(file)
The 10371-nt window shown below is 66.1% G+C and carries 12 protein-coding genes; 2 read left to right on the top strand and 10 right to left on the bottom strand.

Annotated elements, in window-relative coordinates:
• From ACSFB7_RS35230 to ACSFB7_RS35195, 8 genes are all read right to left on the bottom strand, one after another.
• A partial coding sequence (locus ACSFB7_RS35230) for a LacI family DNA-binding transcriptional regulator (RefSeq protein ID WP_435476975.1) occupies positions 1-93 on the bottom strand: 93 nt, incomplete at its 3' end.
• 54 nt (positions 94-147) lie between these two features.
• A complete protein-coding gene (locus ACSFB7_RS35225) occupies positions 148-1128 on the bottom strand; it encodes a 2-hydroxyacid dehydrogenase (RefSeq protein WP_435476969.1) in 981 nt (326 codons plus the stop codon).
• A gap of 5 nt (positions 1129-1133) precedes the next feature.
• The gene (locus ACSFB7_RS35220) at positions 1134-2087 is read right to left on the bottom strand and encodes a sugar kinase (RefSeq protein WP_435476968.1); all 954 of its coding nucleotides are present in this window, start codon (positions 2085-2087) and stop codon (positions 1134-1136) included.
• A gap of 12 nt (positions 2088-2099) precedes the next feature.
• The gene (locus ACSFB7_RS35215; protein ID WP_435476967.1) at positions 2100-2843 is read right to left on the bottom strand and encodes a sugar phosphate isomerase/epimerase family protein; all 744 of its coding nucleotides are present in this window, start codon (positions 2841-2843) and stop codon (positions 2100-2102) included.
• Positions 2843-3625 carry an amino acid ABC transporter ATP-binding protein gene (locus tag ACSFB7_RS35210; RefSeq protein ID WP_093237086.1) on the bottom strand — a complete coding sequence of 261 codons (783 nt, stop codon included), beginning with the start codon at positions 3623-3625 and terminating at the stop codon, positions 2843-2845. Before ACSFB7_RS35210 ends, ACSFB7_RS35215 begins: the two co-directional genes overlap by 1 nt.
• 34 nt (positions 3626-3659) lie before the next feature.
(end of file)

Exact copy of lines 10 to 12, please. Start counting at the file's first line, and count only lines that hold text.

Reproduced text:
• The gene (locus ACSFB7_RS35215; protein ID WP_435476967.1) at positions 2100-2843 is read right to left on the bottom strand and encodes a sugar phosphate isomerase/epimerase family protein; all 744 of its coding nucleotides are present in this window, start codon (positions 2841-2843) and stop codon (positions 2100-2102) included.
• Positions 2843-3625 carry an amino acid ABC transporter ATP-binding protein gene (locus tag ACSFB7_RS35210; RefSeq protein ID WP_093237086.1) on the bottom strand — a complete coding sequence of 261 codons (783 nt, stop codon included), beginning with the start codon at positions 3623-3625 and terminating at the stop codon, positions 2843-2845. Before ACSFB7_RS35210 ends, ACSFB7_RS35215 begins: the two co-directional genes overlap by 1 nt.
• 34 nt (positions 3626-3659) lie before the next feature.